P. Schultz's picture

Enthusiasm, thick skin, and patience are all vital to sustaining academic success. Environment and instructional training are two areas of concern for under-performing schools.

Freddie's picture

sounds about right for starters (especially number 7 above - aka patience... Lots of patience and as Doug and Robert suggest, we aim to support and enable our teachers, aka leaders, to become the best they can. Build a sense of we are in this together and together we can achieve much more than as lone pilots in our separate rockets to whatever planet... some solid shared ideas of what we want to do TOGETHER. Communication is always the biggest issue between humans - listening, learning, acting .... and, as said above, making it professional, not personal.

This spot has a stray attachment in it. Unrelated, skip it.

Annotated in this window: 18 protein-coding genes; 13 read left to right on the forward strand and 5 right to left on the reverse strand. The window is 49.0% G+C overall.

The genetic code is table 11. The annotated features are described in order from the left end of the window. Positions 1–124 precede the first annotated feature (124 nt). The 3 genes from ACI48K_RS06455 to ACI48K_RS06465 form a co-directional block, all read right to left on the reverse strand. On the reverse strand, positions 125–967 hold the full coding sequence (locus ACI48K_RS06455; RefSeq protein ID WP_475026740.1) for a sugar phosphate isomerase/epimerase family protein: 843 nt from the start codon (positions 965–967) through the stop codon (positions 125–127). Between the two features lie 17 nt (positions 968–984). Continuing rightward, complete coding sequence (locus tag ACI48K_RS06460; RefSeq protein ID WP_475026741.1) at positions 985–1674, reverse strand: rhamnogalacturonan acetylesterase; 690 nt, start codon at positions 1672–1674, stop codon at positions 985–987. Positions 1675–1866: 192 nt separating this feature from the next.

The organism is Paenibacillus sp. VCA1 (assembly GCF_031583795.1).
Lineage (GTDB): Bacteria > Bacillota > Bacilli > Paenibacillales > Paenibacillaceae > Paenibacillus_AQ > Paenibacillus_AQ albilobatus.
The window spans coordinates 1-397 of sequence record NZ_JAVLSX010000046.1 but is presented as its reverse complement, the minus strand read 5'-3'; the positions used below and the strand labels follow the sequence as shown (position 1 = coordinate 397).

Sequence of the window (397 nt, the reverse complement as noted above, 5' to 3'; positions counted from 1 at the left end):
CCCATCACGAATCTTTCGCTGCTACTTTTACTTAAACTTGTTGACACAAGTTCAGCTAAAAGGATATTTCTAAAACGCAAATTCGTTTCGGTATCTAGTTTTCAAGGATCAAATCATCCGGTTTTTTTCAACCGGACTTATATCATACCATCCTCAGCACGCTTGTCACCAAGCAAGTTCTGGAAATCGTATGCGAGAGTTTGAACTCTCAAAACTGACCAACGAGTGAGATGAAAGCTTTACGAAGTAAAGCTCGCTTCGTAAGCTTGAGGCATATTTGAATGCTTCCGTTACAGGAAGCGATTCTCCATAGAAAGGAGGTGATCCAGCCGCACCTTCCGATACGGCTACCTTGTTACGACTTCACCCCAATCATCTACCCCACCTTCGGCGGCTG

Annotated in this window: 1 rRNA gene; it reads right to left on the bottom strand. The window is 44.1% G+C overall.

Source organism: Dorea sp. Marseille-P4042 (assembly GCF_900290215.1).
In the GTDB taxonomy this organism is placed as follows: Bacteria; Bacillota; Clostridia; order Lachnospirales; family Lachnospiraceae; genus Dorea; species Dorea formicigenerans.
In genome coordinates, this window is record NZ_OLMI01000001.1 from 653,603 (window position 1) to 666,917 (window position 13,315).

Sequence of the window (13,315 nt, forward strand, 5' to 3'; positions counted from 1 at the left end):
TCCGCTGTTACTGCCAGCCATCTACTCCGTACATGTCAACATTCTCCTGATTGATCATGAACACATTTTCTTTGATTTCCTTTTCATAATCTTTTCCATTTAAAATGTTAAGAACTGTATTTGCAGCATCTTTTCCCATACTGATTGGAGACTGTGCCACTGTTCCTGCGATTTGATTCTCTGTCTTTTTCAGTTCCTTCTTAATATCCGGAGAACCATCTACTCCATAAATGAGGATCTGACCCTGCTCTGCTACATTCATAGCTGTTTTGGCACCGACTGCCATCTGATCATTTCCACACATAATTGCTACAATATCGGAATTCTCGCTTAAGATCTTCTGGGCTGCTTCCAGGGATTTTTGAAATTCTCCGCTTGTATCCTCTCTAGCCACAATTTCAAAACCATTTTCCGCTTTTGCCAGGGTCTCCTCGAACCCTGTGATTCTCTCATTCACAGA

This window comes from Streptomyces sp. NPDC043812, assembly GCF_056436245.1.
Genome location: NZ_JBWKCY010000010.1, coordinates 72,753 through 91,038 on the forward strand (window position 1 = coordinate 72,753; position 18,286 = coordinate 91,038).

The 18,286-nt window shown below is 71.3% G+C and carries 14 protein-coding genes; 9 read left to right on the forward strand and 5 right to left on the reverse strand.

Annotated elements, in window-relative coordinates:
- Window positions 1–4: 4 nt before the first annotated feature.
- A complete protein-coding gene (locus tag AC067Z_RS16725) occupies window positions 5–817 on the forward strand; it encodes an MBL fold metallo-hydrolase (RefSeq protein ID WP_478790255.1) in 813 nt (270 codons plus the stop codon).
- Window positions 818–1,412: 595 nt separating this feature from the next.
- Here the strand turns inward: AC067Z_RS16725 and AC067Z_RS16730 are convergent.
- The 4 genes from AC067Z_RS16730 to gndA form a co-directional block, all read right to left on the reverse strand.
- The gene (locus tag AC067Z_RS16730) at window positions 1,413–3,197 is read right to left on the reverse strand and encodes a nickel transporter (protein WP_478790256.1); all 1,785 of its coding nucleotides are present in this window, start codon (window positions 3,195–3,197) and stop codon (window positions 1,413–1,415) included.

Chrissie's picture
Chrissie
Secondary maths Teacher in Australia

I think with any change it is important to consult everyone it is going to effect. You can't please everyone all of the time but as a teacher you feel valued and more positive to change if you have been consulted. For example, we had a new building built, initially one person made a decision about the IT equipment to be installed, assuming all departments would have the same needs. This wasn't so, and was addressed just before installation, but it made departments feel unvalued.